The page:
The intense pain of a heart attack could actually help patients, researchers have discovered.
They have found that during an attack - when a blood clot blocks an artery that is serving the heart with oxygen - pain signals from cardiac nerves help to attract stem cells to repair the damage.
The discovery has crucial implications, say the Bristol University scientists who carried out the study. Heart attack patients are routinely treated with morphine to ease the intense pain, but morphine operates by blocking pain-inducing substances, including the one that stimulates stem cell activity in artery walls. Its use could therefore have serious implications for a patient's long-term recovery.
"This is a key finding," said Jeremy Pearson, associate medical director of the British Heart Foundation), which co-funded the study with the European Union. "Other studies have indicated that morphine is associated with higher mortality in patients with acute coronary symptoms. This study provides further evidence that giving morphine to patients could have side-effects and means we are going to think very carefully about its use in heart attack cases. Obviously we want to ease pain, but not at the expense of long-term recovery."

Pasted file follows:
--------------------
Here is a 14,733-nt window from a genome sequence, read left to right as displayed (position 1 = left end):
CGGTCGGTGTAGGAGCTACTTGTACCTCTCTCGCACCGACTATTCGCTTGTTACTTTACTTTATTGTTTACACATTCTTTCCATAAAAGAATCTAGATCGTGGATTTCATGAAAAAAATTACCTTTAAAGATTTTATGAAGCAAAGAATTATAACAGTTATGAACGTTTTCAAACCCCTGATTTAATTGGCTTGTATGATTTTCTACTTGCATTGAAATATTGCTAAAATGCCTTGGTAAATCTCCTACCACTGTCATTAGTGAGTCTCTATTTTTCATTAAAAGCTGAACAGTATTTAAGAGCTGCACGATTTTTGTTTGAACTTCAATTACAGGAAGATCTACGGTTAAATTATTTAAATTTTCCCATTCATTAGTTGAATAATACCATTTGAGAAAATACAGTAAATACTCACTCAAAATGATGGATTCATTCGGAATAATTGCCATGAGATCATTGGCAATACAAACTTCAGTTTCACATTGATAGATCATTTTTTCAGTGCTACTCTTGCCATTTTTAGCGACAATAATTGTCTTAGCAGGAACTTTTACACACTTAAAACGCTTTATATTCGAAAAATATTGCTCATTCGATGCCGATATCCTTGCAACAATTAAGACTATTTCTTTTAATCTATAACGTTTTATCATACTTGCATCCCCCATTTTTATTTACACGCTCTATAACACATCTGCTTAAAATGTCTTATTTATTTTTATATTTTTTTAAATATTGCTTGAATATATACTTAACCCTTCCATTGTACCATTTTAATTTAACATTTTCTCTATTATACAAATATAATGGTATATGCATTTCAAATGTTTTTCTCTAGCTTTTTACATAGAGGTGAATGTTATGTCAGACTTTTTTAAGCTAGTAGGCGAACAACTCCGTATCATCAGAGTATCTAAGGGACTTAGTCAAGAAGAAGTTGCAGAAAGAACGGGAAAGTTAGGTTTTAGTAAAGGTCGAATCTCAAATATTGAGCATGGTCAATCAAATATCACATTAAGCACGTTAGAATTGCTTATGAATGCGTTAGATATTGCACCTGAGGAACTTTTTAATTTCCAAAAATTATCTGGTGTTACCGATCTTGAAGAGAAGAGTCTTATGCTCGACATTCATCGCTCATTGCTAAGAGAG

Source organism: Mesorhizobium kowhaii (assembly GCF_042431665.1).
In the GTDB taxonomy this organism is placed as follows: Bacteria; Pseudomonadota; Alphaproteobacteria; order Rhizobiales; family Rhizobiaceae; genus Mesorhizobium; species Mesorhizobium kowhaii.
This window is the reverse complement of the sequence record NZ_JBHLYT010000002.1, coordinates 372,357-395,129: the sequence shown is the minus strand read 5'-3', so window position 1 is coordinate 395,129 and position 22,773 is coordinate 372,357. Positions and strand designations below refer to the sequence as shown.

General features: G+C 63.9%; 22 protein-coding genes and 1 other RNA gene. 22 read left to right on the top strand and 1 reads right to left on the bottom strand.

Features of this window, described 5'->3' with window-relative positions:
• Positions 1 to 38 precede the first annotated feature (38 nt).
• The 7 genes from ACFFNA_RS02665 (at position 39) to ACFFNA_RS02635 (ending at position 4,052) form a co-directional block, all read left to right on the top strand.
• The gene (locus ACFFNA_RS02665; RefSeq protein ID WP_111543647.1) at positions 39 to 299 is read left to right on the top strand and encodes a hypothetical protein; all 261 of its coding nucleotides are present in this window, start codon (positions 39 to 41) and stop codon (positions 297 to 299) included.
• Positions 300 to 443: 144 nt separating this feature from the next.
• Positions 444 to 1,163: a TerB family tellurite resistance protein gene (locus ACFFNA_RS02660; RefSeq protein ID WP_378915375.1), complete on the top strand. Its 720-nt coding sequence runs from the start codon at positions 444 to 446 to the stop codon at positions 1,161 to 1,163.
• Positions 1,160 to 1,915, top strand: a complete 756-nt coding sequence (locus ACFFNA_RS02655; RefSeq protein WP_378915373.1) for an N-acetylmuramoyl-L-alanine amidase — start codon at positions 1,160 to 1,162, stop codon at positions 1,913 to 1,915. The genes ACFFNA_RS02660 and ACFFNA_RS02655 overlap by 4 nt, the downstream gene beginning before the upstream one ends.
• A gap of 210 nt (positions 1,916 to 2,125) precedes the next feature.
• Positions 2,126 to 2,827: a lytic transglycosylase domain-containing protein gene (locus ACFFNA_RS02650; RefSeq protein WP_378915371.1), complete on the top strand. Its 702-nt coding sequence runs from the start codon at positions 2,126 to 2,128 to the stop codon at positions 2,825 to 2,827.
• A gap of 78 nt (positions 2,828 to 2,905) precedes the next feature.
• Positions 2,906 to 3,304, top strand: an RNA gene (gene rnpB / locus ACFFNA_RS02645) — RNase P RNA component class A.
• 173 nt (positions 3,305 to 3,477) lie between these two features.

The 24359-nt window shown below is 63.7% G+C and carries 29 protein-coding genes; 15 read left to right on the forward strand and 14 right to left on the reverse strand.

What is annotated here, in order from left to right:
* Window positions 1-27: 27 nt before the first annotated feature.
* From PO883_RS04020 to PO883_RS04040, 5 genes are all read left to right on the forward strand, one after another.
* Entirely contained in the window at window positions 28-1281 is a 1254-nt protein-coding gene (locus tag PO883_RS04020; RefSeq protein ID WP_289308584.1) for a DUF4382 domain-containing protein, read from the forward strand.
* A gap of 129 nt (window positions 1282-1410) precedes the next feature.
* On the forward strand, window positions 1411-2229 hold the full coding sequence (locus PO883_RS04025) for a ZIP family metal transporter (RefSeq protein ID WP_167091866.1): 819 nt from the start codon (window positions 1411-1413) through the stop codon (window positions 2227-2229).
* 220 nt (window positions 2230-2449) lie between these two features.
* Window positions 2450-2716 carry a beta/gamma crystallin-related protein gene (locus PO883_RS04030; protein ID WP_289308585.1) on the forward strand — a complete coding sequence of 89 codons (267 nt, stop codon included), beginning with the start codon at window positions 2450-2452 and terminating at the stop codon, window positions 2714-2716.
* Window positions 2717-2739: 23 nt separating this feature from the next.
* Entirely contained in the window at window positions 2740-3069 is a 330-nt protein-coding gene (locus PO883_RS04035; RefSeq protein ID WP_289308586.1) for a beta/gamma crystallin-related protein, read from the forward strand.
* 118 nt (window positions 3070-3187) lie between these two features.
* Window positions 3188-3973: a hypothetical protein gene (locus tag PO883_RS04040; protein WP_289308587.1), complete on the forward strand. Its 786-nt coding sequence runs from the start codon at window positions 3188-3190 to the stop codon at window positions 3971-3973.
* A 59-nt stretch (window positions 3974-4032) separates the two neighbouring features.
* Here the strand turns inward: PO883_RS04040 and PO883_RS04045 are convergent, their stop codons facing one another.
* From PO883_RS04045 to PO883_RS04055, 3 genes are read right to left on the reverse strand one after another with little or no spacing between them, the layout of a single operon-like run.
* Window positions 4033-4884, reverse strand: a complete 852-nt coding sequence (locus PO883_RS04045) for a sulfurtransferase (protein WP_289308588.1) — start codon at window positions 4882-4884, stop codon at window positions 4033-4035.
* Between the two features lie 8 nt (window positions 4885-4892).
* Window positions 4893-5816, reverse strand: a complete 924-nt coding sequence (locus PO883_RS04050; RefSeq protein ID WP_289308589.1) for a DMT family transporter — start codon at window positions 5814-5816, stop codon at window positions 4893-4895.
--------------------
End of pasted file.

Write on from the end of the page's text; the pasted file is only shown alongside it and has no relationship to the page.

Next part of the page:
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This point is backed by Professor Paolo Madeddu, chair of experimental cardiovascular medicine at Bristol University, who led the study. He notes that pharmacological control of pain "could be detrimental" after heart attacks.
The researchers argue their work suggests new ways to create medicines to help treat heart attack patients.
"Our discovery that pain receptors are involved in repairing damaged blood vessels, through recruiting stem cells, could point towards new ways to harness the body's natural mechanisms of repair," Madeddu said. "The ultimate aim is to develop a therapy which will regenerate the muscle damaged or lost after a heart attack."
Symptoms of a myocardial infarction include chest pain - a feeling like a belt tightening around your chest. As a blockage cuts off the oxygen supply to the heart, cells die and the heart often suffers permanent damage.
Madeddu's new study, which is published in the American Heart Association journal Circulation, shows that a key molecule in the body's ability to sense pain, called Substance P, is released from nerve terminals in the heart during a heart attack. Substance P then mobilises stem cells from the bone marrow to the site of the artery blockage. These stem cells have the ability to generate new blood vessels to bypass the blockage and restore some of the blood flow.